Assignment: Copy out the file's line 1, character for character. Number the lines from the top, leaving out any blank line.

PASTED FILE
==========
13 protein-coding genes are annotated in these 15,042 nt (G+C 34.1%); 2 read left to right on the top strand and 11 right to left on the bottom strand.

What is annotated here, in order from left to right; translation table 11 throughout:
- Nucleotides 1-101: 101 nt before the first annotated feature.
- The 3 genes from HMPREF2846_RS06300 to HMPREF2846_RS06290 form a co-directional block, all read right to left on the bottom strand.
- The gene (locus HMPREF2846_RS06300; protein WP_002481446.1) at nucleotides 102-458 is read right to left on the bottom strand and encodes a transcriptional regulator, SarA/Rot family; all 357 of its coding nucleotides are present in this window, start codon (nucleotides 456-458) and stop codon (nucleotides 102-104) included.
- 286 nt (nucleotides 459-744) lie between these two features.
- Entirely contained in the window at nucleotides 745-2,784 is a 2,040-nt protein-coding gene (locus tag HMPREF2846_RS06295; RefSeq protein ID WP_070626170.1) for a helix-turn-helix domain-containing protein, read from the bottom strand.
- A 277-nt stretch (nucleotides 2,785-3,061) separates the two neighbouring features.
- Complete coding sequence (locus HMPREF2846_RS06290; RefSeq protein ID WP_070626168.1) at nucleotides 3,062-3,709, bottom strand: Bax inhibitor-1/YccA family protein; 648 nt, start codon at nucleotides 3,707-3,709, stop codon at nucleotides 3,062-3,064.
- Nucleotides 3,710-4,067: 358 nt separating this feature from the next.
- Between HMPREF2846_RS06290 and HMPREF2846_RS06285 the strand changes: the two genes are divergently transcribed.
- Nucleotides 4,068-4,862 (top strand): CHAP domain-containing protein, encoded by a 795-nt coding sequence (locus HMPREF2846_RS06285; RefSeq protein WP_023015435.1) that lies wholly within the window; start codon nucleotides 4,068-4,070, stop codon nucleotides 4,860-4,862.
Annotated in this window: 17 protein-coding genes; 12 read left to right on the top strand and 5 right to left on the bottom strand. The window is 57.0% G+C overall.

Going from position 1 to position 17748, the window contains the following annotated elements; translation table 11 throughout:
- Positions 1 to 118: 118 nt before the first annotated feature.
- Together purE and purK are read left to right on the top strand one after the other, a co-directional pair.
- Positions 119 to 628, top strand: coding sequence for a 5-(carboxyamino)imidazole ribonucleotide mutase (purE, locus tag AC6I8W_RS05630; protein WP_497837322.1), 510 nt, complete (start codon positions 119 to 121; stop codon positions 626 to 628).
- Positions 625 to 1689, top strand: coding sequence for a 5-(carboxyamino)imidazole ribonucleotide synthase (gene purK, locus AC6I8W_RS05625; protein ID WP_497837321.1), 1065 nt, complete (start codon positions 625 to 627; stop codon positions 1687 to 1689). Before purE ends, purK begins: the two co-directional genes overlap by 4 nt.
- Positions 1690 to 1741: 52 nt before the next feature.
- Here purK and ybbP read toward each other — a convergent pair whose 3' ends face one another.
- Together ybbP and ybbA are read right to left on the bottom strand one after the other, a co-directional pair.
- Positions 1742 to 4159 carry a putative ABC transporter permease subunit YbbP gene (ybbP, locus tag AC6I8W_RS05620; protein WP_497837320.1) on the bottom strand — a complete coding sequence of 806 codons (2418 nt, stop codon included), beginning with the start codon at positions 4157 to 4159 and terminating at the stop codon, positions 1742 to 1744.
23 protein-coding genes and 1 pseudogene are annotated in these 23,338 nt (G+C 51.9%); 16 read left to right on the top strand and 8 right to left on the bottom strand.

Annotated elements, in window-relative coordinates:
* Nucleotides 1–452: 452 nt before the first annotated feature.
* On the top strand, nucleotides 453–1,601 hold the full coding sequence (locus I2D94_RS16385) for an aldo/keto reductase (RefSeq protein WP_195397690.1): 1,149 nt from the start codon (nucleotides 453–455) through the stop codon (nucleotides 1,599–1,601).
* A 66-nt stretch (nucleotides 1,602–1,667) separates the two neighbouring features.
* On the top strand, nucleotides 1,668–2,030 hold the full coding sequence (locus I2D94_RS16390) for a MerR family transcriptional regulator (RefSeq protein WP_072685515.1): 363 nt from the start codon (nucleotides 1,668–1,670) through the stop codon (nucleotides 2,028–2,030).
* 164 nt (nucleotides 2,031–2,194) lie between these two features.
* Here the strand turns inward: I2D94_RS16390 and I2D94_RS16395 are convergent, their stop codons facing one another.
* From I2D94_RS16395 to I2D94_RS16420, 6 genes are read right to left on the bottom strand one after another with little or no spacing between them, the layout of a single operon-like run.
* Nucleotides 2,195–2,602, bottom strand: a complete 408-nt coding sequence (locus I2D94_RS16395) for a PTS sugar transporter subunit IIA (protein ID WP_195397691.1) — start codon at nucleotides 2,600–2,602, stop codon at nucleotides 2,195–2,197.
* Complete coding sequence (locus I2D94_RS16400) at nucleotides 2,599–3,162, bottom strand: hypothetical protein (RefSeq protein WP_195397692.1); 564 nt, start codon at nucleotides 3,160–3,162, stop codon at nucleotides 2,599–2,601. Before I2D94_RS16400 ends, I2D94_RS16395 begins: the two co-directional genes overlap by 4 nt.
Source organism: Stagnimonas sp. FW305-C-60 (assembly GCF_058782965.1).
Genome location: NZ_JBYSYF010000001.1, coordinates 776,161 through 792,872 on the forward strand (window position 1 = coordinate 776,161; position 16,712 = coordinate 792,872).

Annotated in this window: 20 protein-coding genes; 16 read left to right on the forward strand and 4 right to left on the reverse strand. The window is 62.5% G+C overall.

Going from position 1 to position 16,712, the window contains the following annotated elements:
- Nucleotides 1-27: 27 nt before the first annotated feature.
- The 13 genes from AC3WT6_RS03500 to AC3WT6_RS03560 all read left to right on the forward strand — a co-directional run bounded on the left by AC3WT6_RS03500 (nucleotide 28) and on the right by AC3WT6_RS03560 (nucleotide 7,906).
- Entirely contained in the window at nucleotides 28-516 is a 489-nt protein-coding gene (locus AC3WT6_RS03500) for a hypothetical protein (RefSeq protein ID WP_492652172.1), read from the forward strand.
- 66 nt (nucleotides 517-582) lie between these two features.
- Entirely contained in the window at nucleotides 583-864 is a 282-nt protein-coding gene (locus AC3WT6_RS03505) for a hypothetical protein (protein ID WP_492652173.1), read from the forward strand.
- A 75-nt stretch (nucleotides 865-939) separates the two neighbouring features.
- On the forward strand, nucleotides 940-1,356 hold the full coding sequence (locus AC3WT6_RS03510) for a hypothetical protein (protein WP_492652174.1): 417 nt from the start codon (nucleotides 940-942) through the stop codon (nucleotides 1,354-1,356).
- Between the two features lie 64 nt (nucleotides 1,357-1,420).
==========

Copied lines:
13 protein-coding genes are annotated in these 15,042 nt (G+C 34.1%); 2 read left to right on the top strand and 11 right to left on the bottom strand.